Further, Article 2.5 of the agreement states that “goods, technologies and services” purchased with the proceeds of the loan must be “purchased from China preferentially and also from Zimbabwe where this will benefit the Project and End-User” – the End-User being the Ministry of Defence, according to the Veritas report.
Veritas also reports that despite some resistance to last-minute rubber stamping and despite MPs querying misplaced priorities and the country’s capacity to service the loan, the debate in Parliament did not sufficiently reflect the outrage that people have been publicly expressing about this deal, nor did it probe the purposes to which the college will be put.
Public concern has focused on the diversion of diamond receipts from far more pressing needs, on the fact that the NDC will benefit an elite few rather than the struggling general population, and on reports that the complex will include VIP recreational facilities and medical facilities and a “techno-spy centre”. – in stark contrast to the lack of health facilities for the general population.
A recent visit to one of the hospitals in Bikita by this writer exposed the appalling situation where several people injured from a car accident could not get their wounds dressed for three days despite the doctor having indicated they only needed saline water and Betadine to clean the wounds. Two out of the three deceased people from that accident died due to excessive bleeding which could have been avoided if there was a ready ambulance to ferry the injured on time. The nurse to patient ratio at the hospital on that particular day was roughly 1: 50! A visit to Parirenyatwa hospital in October this year indicated that health workers at the hospitals are almost always overwhelmed and the quality of service is likely to be compromised.
Zimbabwe is already struggling to repay its external and domestic debts of $7.1 billion and $1.5 billion respectively-which debt is affecting the poor the most. This debt has blocked new lines of credit and at this point, no matter how ‘cheap’ a loan can be, government is not in a position to repay non-productive loans such as the NDC loan.
Interestingly also, Parliament allowed an agreement between government and Essar Africa Holdings in which the latter is acquiring 60 percent stake in ZISCO Steel as well as 80 percent of the Iron Ore mining unit BIMCO. Critics have argued that the Essar deal is ceding more than necessary to ESSAR and the deal is more likely to benefit the Indians than Zimbabweans. It remains to be seen whether or not the revival of ZISCO steel will make a difference in the lives of the company’s retrenchees that have been in the woods since its closure in 2008. One also wonders whether the purported benefit of employment creation in the – most likely to be a low-wage arrangement, would make up for the whooping 80 percent iron ore stake gone to the Indian company.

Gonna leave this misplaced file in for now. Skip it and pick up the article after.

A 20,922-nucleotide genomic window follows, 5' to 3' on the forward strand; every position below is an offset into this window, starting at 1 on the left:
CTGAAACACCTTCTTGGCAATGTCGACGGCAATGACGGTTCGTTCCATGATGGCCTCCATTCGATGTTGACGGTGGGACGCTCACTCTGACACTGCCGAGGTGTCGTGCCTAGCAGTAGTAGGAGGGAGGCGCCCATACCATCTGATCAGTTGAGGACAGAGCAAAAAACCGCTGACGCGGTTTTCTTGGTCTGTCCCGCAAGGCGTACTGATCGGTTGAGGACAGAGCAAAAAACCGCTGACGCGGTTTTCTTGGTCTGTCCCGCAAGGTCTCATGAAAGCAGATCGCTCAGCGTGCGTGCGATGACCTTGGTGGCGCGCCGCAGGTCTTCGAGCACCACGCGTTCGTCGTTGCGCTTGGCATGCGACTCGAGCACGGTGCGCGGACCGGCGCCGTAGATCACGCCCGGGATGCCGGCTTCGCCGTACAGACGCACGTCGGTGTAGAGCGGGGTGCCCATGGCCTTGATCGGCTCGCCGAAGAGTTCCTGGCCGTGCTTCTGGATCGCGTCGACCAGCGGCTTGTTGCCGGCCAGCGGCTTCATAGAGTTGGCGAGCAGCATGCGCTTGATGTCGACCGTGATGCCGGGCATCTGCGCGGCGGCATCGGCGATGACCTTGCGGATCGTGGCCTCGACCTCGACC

The above are some of the important issues resulting in the suffering of the Zimbabwean electorate-which issues should be taken seriously at the level of parliament and government rather than them draining the fiscus through foreign trips and huge allowances. Parliamentarians’ demands for ‘special’ treatment ahead of civil servants and the rest of the citizens is tantamount to abusing the people’s vote unless it tallies with the discharge of their legislative duties.
The citizens should be empowered to recall non performing MPs, demand accountability and seek redress when parliamentarians fail to address their priorities, particularly humanitarian ones. The electorate should not continue to endure 5 years of subsidizing Parliamentarians' lavish lifestyles. If those hefty allowances are paid, it most certainly means more pressing needs are sacrificed and neglected, translating to more maternal deaths, an increase in malnutrition and fewer resources channeled towards education, safe water, energy, food security and other social services. All this despite Finance Minister Tendai Biti constantly warning the government against “eating elephants after killing rats”.
One parliamentarian once likened the Zimbabwean government’s skewed priorities to a patient enjoying an ambulance ride under paramedic care and commanding the driver to take a longer route. And ignoring the consequences of that ambulance running out of fuel.Post published in: Opinions